Behind the Scenes of ‘Aquaman and The Lost Kingdom!’ As soon as they step onto the set of ‘Aquaman and The Lost Kingdom,’ Nicole Kidman remarks, ‘This is definitely behind the scenes!’ The shooting for the 2018 DC blockbuster’s sequel, in which Jason Momoa portrayed the water-wielding superhero Arthur Curry, is underway in London’s Leavesden Studios on an October afternoon in 2021. Kidman, playing the enigmatic and powerful ‘Black Trident,’ is actually discussing the weather.
Today’s exterior scene is almost an all-star affair, featuring Kidman alongside Aquaman’s Atlantean, Patrick Wilson’s Orm, Amber Heard’s Mera, Dolph Lundgren’s King Nereus, and a cricket ball-sized representation of Willem Dafoe’s CGI character known as ‘Crab.’ The setting is a tropical island, impervious to the rainy and windy days that could easily halt production in Britain – a fact that has inspired the Oscar-winning actor to don his character’s regal coat with faux black flowers more comfortably. “Everyone keeps saying to me, ‘You should have been here last year. Last year, the weather was so nice!” Director James Wan of the franchise jokes later in the day, who’s a substantial part of the film’s 80% completion. “I had absolutely no summer. Oh God!”
Leaving aside the British weather’s ineffectiveness, on the set, where they are working on the next installment of Aquaman, the enthusiasm among the principals is palpable. It’s a true blockbuster, having grossed a staggering $1.1 billion worldwide, and stands as DC’s most commercially successful film. While Wan acknowledges that directing a superhero film during a pandemic has been a daunting process, he is content with the way things are progressing. He says, “Making films is tough, making a tentpole film is even tougher. And on top of that, a deadly pandemic takes it to a whole different level.” “But we’ve been shooting for a while now, and it’s been quite a smooth process.”
It’s fair to say that, since the planned journey of ‘Aquaman and The Lost Kingdom’ began nearly two years ago, much has changed in DC’s world due to choppy waters. The film was originally slated to hit cinemas in December of the previous year and then, in a magical twist, it was scheduled to be released before Warner Bros.’ ‘Multiverse Odyssey.’ Now, it’s premiering on December 20th, shifting due to various COVID-19-related delays and calendar shuffling. Needless to say, DC Universe’s course has been significantly altered: Aquaman producer Peter Safran is now co-captaining the studio’s upcoming films and shows with James Gunn, the director of ‘The Suicide Squad’ – which could possibly include more Aquaman and maybe not. Reports have also surfaced about extensive reshoots for ‘The Lost Kingdom,’ while one of its stars, Heard, was embroiled in a highly publicized defamation case alongside her ex-husband Johnny Depp.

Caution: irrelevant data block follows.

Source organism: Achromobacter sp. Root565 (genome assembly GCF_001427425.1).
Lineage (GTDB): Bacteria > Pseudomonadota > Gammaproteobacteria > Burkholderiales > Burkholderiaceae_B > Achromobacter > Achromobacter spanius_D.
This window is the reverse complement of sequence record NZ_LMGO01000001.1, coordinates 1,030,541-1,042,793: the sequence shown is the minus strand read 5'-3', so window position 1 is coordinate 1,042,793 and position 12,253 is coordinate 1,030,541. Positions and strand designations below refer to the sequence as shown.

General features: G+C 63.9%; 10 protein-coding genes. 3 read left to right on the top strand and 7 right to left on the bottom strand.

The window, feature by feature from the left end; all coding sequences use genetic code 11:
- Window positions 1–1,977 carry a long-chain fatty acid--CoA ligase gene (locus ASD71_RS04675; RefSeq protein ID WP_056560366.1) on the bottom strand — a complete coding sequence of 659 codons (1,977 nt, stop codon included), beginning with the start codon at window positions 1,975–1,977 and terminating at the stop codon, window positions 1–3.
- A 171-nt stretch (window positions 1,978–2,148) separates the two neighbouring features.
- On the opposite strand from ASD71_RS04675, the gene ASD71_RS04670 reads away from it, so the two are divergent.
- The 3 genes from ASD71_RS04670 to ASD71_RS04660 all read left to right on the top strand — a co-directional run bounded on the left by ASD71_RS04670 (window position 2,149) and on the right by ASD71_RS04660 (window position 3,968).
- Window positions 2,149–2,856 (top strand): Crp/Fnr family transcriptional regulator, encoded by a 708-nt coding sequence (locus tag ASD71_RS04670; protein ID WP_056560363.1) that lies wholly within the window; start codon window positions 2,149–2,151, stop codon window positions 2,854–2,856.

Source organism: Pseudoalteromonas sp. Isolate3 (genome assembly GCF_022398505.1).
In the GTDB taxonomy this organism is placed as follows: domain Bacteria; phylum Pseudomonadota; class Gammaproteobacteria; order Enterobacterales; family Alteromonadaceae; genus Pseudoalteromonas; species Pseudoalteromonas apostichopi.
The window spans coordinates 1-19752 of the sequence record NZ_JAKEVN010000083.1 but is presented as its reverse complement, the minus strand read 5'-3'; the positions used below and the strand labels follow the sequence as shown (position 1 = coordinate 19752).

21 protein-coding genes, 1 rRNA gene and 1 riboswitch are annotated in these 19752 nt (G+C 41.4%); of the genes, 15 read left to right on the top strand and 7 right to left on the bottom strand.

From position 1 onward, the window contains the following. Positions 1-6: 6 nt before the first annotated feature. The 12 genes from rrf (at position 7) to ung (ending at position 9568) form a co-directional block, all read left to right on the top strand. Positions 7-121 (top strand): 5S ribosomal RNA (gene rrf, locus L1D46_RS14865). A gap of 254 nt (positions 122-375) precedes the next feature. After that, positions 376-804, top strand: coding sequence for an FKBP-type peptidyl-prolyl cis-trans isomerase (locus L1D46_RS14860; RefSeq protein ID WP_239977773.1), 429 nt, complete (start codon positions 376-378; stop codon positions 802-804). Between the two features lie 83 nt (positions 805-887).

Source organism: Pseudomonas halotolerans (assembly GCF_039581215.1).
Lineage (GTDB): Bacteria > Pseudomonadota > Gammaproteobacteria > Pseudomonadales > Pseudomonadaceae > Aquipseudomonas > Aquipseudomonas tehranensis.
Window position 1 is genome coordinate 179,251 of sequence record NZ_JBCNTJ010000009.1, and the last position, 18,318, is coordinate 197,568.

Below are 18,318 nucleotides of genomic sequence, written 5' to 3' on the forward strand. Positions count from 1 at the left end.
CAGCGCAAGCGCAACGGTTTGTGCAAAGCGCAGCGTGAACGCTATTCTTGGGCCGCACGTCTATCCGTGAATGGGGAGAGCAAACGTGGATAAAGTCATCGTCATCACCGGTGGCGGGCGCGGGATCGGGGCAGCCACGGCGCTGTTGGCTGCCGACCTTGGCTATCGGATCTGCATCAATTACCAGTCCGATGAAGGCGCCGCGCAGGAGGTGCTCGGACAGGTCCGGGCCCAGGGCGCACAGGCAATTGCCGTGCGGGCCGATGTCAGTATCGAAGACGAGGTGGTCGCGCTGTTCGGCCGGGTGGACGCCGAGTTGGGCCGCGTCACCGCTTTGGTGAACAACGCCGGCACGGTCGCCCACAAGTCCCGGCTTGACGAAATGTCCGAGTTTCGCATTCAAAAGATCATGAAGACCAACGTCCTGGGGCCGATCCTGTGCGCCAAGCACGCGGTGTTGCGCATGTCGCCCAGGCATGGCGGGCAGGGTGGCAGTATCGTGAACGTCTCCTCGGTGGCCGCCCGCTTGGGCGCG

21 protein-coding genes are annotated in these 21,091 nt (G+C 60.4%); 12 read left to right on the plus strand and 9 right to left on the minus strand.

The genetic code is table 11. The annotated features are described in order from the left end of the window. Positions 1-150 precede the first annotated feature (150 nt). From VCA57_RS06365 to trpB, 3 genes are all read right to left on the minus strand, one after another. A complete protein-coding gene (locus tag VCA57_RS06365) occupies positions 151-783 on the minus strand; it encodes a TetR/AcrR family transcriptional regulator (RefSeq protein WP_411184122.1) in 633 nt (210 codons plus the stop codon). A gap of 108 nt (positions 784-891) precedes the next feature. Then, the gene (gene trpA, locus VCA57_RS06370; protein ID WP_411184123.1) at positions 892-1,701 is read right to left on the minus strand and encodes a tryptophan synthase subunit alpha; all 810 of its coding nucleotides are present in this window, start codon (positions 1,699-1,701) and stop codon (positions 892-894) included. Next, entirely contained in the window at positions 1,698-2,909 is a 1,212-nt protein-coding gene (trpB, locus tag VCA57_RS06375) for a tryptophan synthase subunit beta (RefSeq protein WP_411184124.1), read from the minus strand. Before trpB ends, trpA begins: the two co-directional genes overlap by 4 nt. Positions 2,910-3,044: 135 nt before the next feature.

When ‘Aquaman’ and director Wan met virtually earlier this week, it was clear that much has changed in the DC world since that rainy day in London 23 months ago. “Obviously, I’m going to have to be careful,” he says. “If I’m living in a house and the house is being renovated around me, it’s difficult for me to pay no attention because the roof, the ceiling is gone, right? But the beauty of this film, this Aquaman world, is that from the very beginning, we’ve always said we’re our own universe. My goal has always been: If we can make the seven kingdoms of the universe, that would be my ideal dream. So, what we do, ultimately, is not affected by all those things, all those noises.”